As the pitcher goes into his windup, each infielder should get into what is called the ready position. The ready position involves the following:
When fielding groundballs in the infield, go to the ball - don’t wait for it to come to you (unless it is a hard line drive). Just prior to arriving to the ball, you’ll want to “breakdown” which means get into the ideal fielding position:
Once you gather the ball up, you will bring both your glove and throwing hand to your chest area and begin to align your throw by turning your front shoulder and hip to the direction to which you will be throwing. Swing your throwing arm straight back and point ball away from target with fingers on top of ball. The throw should come over the top and almost complete a full circle. Try to grip the ball with a four seam grip, as it will go straighter. Follow up your throw with your body towards the target, to ensure accuracy and to preserve the health of your arm and shoulder.
When fielding pop-ups, it is important to remember which positions have priority over other positions. When two or more positions could potentially field the popup and both positions call it, the priorities are as follows:
The ready position for the outfield is similar to the infield but only about half the crouch and bend. Weight should also be on the balls of your feet. You should be ready to “take off” at the crack of the bat. Always remember the following:
On high pop-fly’s, you’ll want to circle the ball so that you are facing towards the infield, so that you can make the quick throw into the infield. Proper outfield play involves a lot of running. On almost any ball hit, every outfielder should be moving somewhere, either to the ball, backing up another outfielder, backing up an infielder who is fielding the ball, or backing up an infielder who may have the ball thrown to him on that particular play. Again, you must always be aware of the situation, outs, runners, score, what to do with the ball if it is hit to you. Know before the ball is hit, so that you don’t have to think about it as the ball is approaching you.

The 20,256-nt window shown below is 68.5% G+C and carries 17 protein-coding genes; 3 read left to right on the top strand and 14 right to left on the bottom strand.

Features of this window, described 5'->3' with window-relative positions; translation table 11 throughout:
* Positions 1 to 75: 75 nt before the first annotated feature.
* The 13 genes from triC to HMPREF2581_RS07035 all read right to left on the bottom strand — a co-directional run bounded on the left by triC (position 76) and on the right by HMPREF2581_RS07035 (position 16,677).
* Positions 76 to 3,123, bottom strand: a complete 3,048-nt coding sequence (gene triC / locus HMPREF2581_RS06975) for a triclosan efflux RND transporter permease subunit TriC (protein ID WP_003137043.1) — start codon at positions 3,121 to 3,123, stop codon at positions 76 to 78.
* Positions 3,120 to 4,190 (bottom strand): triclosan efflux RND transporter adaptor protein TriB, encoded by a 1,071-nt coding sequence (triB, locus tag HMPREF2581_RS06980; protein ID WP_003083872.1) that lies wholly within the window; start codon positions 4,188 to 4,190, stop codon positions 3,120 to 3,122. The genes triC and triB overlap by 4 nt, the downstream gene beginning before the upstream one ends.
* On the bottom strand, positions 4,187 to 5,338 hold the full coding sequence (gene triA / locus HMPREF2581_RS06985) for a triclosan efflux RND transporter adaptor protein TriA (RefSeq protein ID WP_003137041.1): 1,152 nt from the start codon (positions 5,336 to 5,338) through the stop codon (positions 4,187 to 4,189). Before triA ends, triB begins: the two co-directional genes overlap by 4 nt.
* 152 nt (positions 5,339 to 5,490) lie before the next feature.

If the batter is using a good balanced swing and follow-through, he should be able to get out of the box in a smooth, quick manner.
If on your quick peek you see the ball is through the infield, or if you hit a fly ball, you’ll want to take what is called a banana curve approach to first.
Upon getting to first, you will quickly want to pick-up your third base coach to see if he is giving you any signs. You will want to listen to your first base coach, and watch your third base coach, while still on the bag. Do not take your lead and then look to the third base coach, or you’ll get picked off. Upon getting the steal sign, and the pitcher on the rubber, consider the following:
Improper sliding can result in injury to the young ball player. It is important to not slide too late (you may jam a leg/ankle) or too early (you may not reach the bag). Most slides, and probably the safest slides, are the bent leg or figure 4 slides.